Ten Church of England bishops are backing a change in the first-past-the-post voting system for "ethical and moral" reasons, campaigners said today.
The Rt Rev Alan Smith, Bishop of St Albans, the Rt Rev John Packer, Bishop of Ripon and Leeds and the Rt Rev Michael Langrish, Bishop of Exeter, said they will support changing the system for electing MPs to the House of Commons from first-past-the-post to the alternative vote (AV) in a planned referendum on May 5.
They are joined by the Rt Rev Martyn Jarrett, Bishop of Beverley, the Rt Rev Nigel Stock, Bishop of St Edmundsbury and Ipswich, the Rt Rev Alan Wilson, Bishop of Buckingham and the Rt Rev Michael Perham, Bishop of Gloucester.
The Rt Rev Colin Buchanan, former Bishop of Woolwich, the Rt Rev Peter Dawes, former Bishop of Derby and the Rt Rev David Atkinson, former Bishop of Thetford are also listed as backing a "yes" vote for AV in the referendum.
Bishop Langrish said: "Voting systems are not value free. I am supporting a change on the grounds of justice and accountability.
"AV will increase the likelihood that the general preference of a majority rather than a plurality will shape the choice of MPs, and so Parliament.
"It will also increase the accountability of MPs, particularly in 'safe seats' who will have to have a greater regard for electors, not of their own party."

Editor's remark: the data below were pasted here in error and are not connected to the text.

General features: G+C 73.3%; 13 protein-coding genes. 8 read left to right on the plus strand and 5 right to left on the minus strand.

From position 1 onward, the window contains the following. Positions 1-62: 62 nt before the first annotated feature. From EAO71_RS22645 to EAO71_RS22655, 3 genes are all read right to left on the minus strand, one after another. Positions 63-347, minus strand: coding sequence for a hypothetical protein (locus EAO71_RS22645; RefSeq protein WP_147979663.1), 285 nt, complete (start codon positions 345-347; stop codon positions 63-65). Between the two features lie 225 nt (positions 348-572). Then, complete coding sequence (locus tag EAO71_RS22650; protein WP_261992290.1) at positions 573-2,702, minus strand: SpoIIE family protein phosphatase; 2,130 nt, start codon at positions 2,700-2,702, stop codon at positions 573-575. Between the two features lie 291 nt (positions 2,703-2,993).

Bishop Wilson said: "As the power of party whips and managers has grown, it has become plainer that they are really the only people first-past-the-post really serves.
"It enables them to switch off in most constituencies and concentrate all their efforts on a minority.
"As boundaries are drawn and redrawn, all kinds of inter-party horse-trading places the lines. The system provides a nicely contoured career path for professional politicians.
"AV marks considerable progress from where we are now, as an evolutionary step that is entirely consistent with our traditions, and workable. Now is the time to move on."
A deal between Tory and Labour peers was struck in the House of Lords yesterday over legislation introducing the referendum following protracted debate.
Labour peers have opposed measures contained in the same legislation to reduce the House of Commons from 650 to 600 MPs - which the party claims are designed to disadvantage it.
The AV system would mean voters are able to rank candidates in order of preference.
Jonathan Bartley, a spokesman for the Yes campaign for the AV system, said the bishops were backing change on moral and ethical grounds.
Under AV, MPs would have to win the support of a majority of voters rather than just around one in three, as is currently the case in two thirds of constituencies, he said.
"The bishops are frustrated that there is very little in the way of the moral, ethical dimension to this. The debate has been constructed so far in terms of which party will benefit and who is trying to gain an advantage out of this," he said.
"What the bishops are saying is that there are more important issues."
Jane Kennedy, a spokeswoman for the No to AV campaign said: "I welcome the bishops' intervention in the debate, but I am concerned at the implication that it is in some way immoral to be opposed to a change to the deeply flawed AV system.
"This referendum requires a sober, sensible analysis of the case for and against scrapping our current electoral system.
"There are people of all faiths and none who are deeply unhappy about the proposal. The Yes campaign should not attempt to turn this debate into a moral crusade."
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